More than a dozen studies have demonstrated the benefits of the Early Start Denver Model (ESDM) as an early intervention for autism among children as young as 18 months. These studies included children across a wide range of learning abilities, as well as one-on-one sessions and ESDM delivered to groups of children.
The foundation of ESDM is the empirical knowledge-base of infant-toddler learning and development and the effects of early autism. It is a relationship-based intervention that fully involves the child’s parents, caregivers, and family.
A relationship-based approach like ESDM is founded on the idea that, what children with ASD need is not so much to learn specific skills as to develop meaningful relationships with others. Further, that the development of these relationships will make them want to learn new skills in order to enhance these interactions.
Relationship-based approaches assume that what drives learning is not so much the desire for an external, tangible reward but the satisfaction that comes from connecting with others.
As mentioned in a previous post on verbal behavior and teaching language, special children learn best from interventions embedded in play and natural interactions. The relationships that they develop from such interactions then become the basis for further learning. While this may seem counter-intuitive when confronted with the reality that many children with ASD struggle to engage with others in a meaningful way, the latest research says otherwise.
Relationship-Based Therapy for Children with ASD
As we are learning, children with ASD in fact do derive positive feelings from engaging adults who make themselves the source of experiences the child enjoys, despite the fact that these experiences may be different from what other children find enjoyable.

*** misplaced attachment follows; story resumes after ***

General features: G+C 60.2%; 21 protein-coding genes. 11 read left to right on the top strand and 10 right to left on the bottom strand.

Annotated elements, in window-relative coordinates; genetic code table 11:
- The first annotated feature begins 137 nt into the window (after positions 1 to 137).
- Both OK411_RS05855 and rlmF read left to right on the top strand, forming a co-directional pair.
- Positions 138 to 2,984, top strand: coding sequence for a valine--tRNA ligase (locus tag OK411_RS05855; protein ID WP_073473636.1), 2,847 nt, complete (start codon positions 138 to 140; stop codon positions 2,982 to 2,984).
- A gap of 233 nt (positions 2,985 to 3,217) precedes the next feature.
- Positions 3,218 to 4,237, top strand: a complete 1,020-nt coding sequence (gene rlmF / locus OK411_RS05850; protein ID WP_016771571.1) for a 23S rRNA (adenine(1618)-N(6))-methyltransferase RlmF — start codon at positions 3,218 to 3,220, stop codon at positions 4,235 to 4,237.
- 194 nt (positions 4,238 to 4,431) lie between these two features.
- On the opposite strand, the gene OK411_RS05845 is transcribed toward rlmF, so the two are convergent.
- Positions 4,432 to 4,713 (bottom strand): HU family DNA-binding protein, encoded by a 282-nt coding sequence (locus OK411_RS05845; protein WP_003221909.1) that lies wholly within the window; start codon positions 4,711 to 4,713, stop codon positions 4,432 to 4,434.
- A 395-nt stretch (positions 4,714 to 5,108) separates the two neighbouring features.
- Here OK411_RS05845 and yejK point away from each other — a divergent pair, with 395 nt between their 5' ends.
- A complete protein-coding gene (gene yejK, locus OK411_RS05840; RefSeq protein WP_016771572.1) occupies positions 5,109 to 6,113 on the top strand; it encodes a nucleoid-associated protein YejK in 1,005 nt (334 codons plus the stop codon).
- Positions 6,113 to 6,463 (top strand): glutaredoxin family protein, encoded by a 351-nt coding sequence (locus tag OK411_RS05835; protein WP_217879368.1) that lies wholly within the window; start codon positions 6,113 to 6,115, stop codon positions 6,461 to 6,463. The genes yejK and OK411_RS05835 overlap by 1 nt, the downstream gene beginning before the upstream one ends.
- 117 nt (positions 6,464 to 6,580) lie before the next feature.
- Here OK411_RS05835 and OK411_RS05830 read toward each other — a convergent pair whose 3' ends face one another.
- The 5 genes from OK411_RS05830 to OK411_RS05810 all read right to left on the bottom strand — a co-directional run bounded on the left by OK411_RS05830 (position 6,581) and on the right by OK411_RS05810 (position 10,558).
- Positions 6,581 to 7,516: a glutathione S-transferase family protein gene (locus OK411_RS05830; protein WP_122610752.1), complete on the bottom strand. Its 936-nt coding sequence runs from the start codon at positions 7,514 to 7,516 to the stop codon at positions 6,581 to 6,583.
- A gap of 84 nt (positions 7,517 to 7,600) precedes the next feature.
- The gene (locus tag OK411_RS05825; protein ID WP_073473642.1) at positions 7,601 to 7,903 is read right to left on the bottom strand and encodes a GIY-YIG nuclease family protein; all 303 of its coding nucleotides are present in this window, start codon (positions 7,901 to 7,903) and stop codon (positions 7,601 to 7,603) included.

It is this that is so important to grasp when trying to understand the efficacy of ESDM – that enhancing the enjoyment of interaction with individual special children is the goal of these activities – and the basis for engagement and building relationships with them.
In my book, Let’s Talk, I offer this example of a relationship-building interaction with a special child:
“For example, many children with ASD enjoy spinning objects, which is not particularly appealing for typically developing children for very long. ABA therapists might engineer the environment to exclude items that the child could get overly focused on spinning and only provide toys, such as blocks, that can be used more adaptively.
“A relationship-based intervention approach, however, might allow the child to have items that can spin, allow a brief period of spinning, then playfully interrupt it by putting a hand over the object and waiting for the child to look at the adult to see what the problem is. The adult might ask to take a turn spinning, make a remark such as, ‘Spinning is fun’, or help the child get the object spinning again.
“This sequence may be repeated until the child begins to anticipate the adult’s action and even to look forward to it. The adult would not insist on any particular response because building a positive relationship, rather than producing a particular behavior, is considered important in a relationship-based program. These programs tend to be comprehensive in nature because the focus is on the relationship [rather than the activity]”.